Janet Wolfe

  (Redirected from Janet Boyer Wolfe)

Janet Boyer Wolfe (June 13, 1933 – July 28, 1951), also known as Jeanette Wolfe, was an American professional wrestler who had a very short but promising wrestling career, being booked to come out on top of Mae Young on several occasions. She was the foster daughter of Billy Wolfe and Mildred Burke, one of the most successful female professional wrestlers of all time.[1] She was trained by her father, who operated a troupe of women wrestlers associated with the NWA.[2]

Janet Wolfe
Birth nameJanet Boyer Wolfe
Born(1933-06-13)June 13, 1933
Orr, Minnesota, U.S.
DiedJuly 28, 1951(1951-07-28) (aged 18)
East Liverpool, Ohio, U.S.
FamilyBilly Wolfe, father
Mildred Burke, mother
Professional wrestling career
Billed height5'3"
Billed weight120 lb (54 kg)
Trained byBilly Wolfe


On July 27, 1951, Wolfe was body-slammed hard on the mat by Ella Waldek, to whom she lost the match in approximately seven minutes, which might have ruptured a vein in her stomach. Later that same evening, in the final contest of the benefit show at Patterson Field in East Liverpool, Ohio, she was scheduled to be the tag-team partner of Eva Lee, but she was complaining of a major headache minutes prior to this. Nevertheless she wrestled for a few minutes before tagging Lee, who then saw her partner collapse on the ring apron.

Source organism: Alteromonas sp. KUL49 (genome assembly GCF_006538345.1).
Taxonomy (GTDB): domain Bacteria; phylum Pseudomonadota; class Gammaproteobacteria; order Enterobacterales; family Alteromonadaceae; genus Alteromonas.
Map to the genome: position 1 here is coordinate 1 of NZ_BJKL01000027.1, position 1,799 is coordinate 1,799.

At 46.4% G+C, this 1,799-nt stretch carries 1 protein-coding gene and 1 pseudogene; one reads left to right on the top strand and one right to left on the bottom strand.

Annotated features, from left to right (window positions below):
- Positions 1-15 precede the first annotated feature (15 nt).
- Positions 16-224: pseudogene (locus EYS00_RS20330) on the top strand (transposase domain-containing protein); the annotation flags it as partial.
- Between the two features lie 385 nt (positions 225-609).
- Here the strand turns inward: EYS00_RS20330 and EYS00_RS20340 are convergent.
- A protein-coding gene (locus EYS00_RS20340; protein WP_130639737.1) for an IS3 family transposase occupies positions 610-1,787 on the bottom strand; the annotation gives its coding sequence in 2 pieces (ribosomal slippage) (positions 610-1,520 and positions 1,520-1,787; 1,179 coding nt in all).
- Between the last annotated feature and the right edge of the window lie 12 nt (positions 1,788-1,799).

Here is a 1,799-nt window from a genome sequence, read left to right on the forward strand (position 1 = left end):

The match was stopped as people attended to Wolfe, who never regained consciousness. She was rushed to the hospital, where she died at 4:00 a.m. on July 28. The official cause of death was a brain hemorrhage, and the doctor found that a blood clot had formed possibly six or seven days before, signifying that Waldek was not to blame for her death, even though police questioned all three women involved in the match and ultimately let them go.

In the aftermath, Waldek continued to perform and was labeled as a murderer by the crowd, something which is said to have helped her notoriety. Additionally, Waldek always believed that the huge meal that Wolfe ate between the two matches contributed to her death.[3]

See alsoEdit


  1. ^ "Janet "Jeanette Wolfe" "Violet Wolfe" Boyer". geni_family_tree. Retrieved December 28, 2017.
  2. ^ Hornbaker, Tim; National Wrestling Alliance, The Untold Story of the Monopoly that Strangled Pro Wrestling, p. 291, ECW Press, 2007, ISBN 1-55022-741-6
  3. ^ "Ella Waldek: A life of triumphs and tragedy".

External linksEdit